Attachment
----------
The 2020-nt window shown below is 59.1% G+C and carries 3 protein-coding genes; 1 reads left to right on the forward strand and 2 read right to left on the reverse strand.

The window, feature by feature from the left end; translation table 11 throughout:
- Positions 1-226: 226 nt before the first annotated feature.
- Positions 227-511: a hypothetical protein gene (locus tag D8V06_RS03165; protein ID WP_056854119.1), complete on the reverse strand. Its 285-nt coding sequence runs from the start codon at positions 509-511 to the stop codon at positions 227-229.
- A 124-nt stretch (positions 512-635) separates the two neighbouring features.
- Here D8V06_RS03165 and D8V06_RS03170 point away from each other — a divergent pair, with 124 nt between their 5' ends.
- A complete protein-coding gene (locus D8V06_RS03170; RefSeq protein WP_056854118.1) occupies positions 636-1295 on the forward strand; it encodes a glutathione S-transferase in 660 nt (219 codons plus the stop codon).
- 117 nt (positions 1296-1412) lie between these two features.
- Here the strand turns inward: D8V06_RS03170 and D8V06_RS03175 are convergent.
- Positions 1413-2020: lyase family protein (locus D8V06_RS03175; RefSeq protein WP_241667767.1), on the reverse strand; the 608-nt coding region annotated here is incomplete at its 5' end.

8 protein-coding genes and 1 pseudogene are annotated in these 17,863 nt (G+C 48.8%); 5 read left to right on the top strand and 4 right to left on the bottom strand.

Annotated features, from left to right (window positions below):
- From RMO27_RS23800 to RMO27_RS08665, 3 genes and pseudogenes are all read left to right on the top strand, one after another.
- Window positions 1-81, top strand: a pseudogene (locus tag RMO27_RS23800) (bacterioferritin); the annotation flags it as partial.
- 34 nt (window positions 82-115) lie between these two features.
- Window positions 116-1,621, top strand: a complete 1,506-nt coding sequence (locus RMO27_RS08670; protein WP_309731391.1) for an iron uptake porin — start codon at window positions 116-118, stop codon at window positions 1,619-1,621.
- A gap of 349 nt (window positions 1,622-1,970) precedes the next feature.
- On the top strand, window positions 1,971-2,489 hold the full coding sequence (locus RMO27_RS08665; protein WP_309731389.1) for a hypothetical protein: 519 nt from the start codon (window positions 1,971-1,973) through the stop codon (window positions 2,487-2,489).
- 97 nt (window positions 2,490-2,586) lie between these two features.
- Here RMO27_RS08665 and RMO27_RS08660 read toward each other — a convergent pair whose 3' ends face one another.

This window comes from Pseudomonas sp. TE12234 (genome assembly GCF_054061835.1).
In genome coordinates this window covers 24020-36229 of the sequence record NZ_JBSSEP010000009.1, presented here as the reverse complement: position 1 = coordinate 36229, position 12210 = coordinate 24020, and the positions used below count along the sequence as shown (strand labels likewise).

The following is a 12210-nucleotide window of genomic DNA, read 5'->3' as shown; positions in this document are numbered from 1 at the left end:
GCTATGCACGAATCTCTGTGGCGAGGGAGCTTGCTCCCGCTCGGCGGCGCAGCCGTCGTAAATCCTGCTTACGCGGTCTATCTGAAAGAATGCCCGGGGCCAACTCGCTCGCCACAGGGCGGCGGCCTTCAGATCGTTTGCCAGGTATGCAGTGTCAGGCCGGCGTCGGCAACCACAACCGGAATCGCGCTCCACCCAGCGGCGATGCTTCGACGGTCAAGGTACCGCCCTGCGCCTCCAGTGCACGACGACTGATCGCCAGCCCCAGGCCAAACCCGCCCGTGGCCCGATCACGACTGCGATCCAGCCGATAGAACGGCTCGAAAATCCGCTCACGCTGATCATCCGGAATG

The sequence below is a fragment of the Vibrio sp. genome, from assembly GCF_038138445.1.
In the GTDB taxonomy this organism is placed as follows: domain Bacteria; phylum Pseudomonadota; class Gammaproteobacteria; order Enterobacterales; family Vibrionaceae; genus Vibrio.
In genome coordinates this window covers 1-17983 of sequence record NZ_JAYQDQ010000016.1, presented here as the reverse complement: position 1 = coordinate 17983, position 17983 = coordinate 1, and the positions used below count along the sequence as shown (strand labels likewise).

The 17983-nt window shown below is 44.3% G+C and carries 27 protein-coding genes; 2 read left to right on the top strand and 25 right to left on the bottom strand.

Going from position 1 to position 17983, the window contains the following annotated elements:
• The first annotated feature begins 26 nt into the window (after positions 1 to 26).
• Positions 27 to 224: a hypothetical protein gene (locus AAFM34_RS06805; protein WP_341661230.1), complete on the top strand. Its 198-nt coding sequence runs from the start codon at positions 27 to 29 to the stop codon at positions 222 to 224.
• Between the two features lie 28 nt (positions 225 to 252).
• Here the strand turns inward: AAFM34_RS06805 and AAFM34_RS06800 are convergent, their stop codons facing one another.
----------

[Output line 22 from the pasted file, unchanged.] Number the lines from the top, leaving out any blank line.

In genome coordinates this window covers 24020-36229 of the sequence record NZ_JBSSEP010000009.1, presented here as the reverse complement: position 1 = coordinate 36229, position 12210 = coordinate 24020, and the positions used below count along the sequence as shown (strand labels likewise).